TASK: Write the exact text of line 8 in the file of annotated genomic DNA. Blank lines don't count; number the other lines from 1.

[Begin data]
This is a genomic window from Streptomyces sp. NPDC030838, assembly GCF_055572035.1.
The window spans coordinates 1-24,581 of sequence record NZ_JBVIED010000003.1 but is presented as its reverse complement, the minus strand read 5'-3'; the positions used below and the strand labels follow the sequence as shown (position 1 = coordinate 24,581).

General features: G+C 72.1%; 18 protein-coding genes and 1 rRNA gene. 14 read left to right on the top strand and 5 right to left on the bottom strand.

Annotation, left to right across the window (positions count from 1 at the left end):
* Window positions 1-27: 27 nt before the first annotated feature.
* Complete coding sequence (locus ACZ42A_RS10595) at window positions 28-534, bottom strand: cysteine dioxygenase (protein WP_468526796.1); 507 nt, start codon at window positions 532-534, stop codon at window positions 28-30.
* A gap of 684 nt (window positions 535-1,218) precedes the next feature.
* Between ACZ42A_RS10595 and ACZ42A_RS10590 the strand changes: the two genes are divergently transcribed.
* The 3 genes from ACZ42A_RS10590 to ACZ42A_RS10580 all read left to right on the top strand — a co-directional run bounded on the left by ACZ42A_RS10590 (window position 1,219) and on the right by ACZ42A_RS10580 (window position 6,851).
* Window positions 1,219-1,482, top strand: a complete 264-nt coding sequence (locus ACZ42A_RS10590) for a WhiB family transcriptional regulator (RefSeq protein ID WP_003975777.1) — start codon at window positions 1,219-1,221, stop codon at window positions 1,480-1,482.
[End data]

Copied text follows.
* Between ACZ42A_RS10595 and ACZ42A_RS10590 the strand changes: the two genes are divergently transcribed.